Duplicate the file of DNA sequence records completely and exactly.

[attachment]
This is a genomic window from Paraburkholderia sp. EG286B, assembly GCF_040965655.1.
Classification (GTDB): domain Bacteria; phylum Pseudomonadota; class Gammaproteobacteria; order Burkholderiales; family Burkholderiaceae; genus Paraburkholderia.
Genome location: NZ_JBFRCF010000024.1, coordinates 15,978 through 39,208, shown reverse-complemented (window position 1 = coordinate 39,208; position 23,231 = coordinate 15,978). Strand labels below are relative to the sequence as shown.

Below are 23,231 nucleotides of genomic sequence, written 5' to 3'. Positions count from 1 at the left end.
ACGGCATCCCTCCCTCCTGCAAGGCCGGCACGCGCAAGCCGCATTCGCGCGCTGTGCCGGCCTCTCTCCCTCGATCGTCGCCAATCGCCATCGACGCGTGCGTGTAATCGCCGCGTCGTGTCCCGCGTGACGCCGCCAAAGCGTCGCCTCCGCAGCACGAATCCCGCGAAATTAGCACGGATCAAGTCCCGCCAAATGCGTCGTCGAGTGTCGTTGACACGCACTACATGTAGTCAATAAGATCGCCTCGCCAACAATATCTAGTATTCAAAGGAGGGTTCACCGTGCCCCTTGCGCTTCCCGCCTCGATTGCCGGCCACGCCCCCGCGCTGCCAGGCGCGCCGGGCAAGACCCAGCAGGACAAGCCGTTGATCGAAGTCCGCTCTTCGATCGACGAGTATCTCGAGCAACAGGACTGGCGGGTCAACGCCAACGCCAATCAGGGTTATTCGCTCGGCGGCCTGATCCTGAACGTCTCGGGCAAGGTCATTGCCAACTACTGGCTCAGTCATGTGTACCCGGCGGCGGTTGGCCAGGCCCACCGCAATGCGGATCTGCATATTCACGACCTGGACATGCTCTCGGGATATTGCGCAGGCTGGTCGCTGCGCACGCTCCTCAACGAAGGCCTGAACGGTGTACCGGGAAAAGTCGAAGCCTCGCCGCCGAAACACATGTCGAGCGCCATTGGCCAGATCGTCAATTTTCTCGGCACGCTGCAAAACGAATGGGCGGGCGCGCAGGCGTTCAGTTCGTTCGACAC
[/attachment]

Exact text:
This is a genomic window from Paraburkholderia sp. EG286B, assembly GCF_040965655.1.
Classification (GTDB): domain Bacteria; phylum Pseudomonadota; class Gammaproteobacteria; order Burkholderiales; family Burkholderiaceae; genus Paraburkholderia.
Genome location: NZ_JBFRCF010000024.1, coordinates 15,978 through 39,208, shown reverse-complemented (window position 1 = coordinate 39,208; position 23,231 = coordinate 15,978). Strand labels below are relative to the sequence as shown.

Below are 23,231 nucleotides of genomic sequence, written 5' to 3'. Positions count from 1 at the left end.
ACGGCATCCCTCCCTCCTGCAAGGCCGGCACGCGCAAGCCGCATTCGCGCGCTGTGCCGGCCTCTCTCCCTCGATCGTCGCCAATCGCCATCGACGCGTGCGTGTAATCGCCGCGTCGTGTCCCGCGTGACGCCGCCAAAGCGTCGCCTCCGCAGCACGAATCCCGCGAAATTAGCACGGATCAAGTCCCGCCAAATGCGTCGTCGAGTGTCGTTGACACGCACTACATGTAGTCAATAAGATCGCCTCGCCAACAATATCTAGTATTCAAAGGAGGGTTCACCGTGCCCCTTGCGCTTCCCGCCTCGATTGCCGGCCACGCCCCCGCGCTGCCAGGCGCGCCGGGCAAGACCCAGCAGGACAAGCCGTTGATCGAAGTCCGCTCTTCGATCGACGAGTATCTCGAGCAACAGGACTGGCGGGTCAACGCCAACGCCAATCAGGGTTATTCGCTCGGCGGCCTGATCCTGAACGTCTCGGGCAAGGTCATTGCCAACTACTGGCTCAGTCATGTGTACCCGGCGGCGGTTGGCCAGGCCCACCGCAATGCGGATCTGCATATTCACGACCTGGACATGCTCTCGGGATATTGCGCAGGCTGGTCGCTGCGCACGCTCCTCAACGAAGGCCTGAACGGTGTACCGGGAAAAGTCGAAGCCTCGCCGCCGAAACACATGTCGAGCGCCATTGGCCAGATCGTCAATTTTCTCGGCACGCTGCAAAACGAATGGGCGGGCGCGCAGGCGTTCAGTTCGTTCGACAC